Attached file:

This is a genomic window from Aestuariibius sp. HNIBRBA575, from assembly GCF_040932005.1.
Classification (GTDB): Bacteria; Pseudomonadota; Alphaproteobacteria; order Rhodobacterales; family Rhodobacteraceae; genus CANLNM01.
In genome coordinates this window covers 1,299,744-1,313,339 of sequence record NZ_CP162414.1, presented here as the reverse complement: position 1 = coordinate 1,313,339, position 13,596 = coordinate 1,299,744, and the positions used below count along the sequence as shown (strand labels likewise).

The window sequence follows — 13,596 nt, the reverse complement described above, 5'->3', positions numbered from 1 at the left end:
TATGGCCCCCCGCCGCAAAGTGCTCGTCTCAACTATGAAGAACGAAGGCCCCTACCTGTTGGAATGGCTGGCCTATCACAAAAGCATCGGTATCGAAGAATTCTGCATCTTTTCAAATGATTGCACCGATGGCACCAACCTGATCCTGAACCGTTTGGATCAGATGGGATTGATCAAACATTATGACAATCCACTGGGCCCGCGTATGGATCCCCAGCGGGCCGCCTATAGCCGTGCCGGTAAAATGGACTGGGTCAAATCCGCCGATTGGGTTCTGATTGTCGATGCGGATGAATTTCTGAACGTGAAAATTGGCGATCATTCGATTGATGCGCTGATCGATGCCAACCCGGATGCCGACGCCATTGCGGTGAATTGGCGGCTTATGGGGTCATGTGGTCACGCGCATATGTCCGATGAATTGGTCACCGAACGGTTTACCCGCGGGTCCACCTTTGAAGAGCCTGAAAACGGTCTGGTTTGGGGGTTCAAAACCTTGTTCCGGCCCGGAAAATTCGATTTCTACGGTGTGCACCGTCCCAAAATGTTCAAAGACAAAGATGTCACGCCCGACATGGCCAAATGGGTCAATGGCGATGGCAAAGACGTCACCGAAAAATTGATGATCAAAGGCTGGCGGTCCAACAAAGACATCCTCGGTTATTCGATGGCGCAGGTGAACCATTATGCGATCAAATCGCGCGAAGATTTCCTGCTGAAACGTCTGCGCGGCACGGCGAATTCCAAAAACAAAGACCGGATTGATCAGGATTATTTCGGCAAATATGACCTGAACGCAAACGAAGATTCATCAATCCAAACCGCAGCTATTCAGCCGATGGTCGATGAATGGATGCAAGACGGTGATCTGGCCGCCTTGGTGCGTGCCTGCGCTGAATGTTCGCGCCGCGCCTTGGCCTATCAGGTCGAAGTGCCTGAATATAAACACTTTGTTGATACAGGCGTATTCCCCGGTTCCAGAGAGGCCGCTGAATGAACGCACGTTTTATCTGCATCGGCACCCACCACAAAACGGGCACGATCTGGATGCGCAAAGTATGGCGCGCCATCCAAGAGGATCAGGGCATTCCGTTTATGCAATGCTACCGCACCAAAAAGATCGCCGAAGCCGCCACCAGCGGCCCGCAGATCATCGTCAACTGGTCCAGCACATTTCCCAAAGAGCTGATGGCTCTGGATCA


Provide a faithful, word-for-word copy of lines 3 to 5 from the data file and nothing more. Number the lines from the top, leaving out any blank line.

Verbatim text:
In genome coordinates this window covers 1,299,744-1,313,339 of sequence record NZ_CP162414.1, presented here as the reverse complement: position 1 = coordinate 1,313,339, position 13,596 = coordinate 1,299,744, and the positions used below count along the sequence as shown (strand labels likewise).

The window sequence follows — 13,596 nt, the reverse complement described above, 5'->3', positions numbered from 1 at the left end:
TATGGCCCCCCGCCGCAAAGTGCTCGTCTCAACTATGAAGAACGAAGGCCCCTACCTGTTGGAATGGCTGGCCTATCACAAAAGCATCGGTATCGAAGAATTCTGCATCTTTTCAAATGATTGCACCGATGGCACCAACCTGATCCTGAACCGTTTGGATCAGATGGGATTGATCAAACATTATGACAATCCACTGGGCCCGCGTATGGATCCCCAGCGGGCCGCCTATAGCCGTGCCGGTAAAATGGACTGGGTCAAATCCGCCGATTGGGTTCTGATTGTCGATGCGGATGAATTTCTGAACGTGAAAATTGGCGATCATTCGATTGATGCGCTGATCGATGCCAACCCGGATGCCGACGCCATTGCGGTGAATTGGCGGCTTATGGGGTCATGTGGTCACGCGCATATGTCCGATGAATTGGTCACCGAACGGTTTACCCGCGGGTCCACCTTTGAAGAGCCTGAAAACGGTCTGGTTTGGGGGTTCAAAACCTTGTTCCGGCCCGGAAAATTCGATTTCTACGGTGTGCACCGTCCCAAAATGTTCAAAGACAAAGATGTCACGCCCGACATGGCCAAATGGGTCAATGGCGATGGCAAAGACGTCACCGAAAAATTGATGATCAAAGGCTGGCGGTCCAACAAAGACATCCTCGGTTATTCGATGGCGCAGGTGAACCATTATGCGATCAAATCGCGCGAAGATTTCCTGCTGAAACGTCTGCGCGGCACGGCGAATTCCAAAAACAAAGACCGGATTGATCAGGATTATTTCGGCAAATATGACCTGAACGCAAACGAAGATTCATCAATCCAAACCGCAGCTATTCAGCCGATGGTCGATGAATGGATGCAAGACGGTGATCTGGCCGCCTTGGTGCGTGCCTGCGCTGAATGTTCGCGCCGCGCCTTGGCCTATCAGGTCGAAGTGCCTGAATATAAACACTTTGTTGATACAGGCGTATTCCCCGGTTCCAGAGAGGCCGCTGAATGAACGCACGTTTTATCTGCATCGGCACCCACCACAAAACGGGCACGATCTGGATGCGCAAAGTATGGCGCGCCATCCAAGAGGATCAGGGCATTCCGTTTATGCAATGCTACCGCACCAAAAAGATCGCCGAAGCCGCCACCAGCGGCCCGCAGATCATCGTCAACTGGTCCAGCACATTTCCCAAAGAGCTGATGGCTCTGGATCA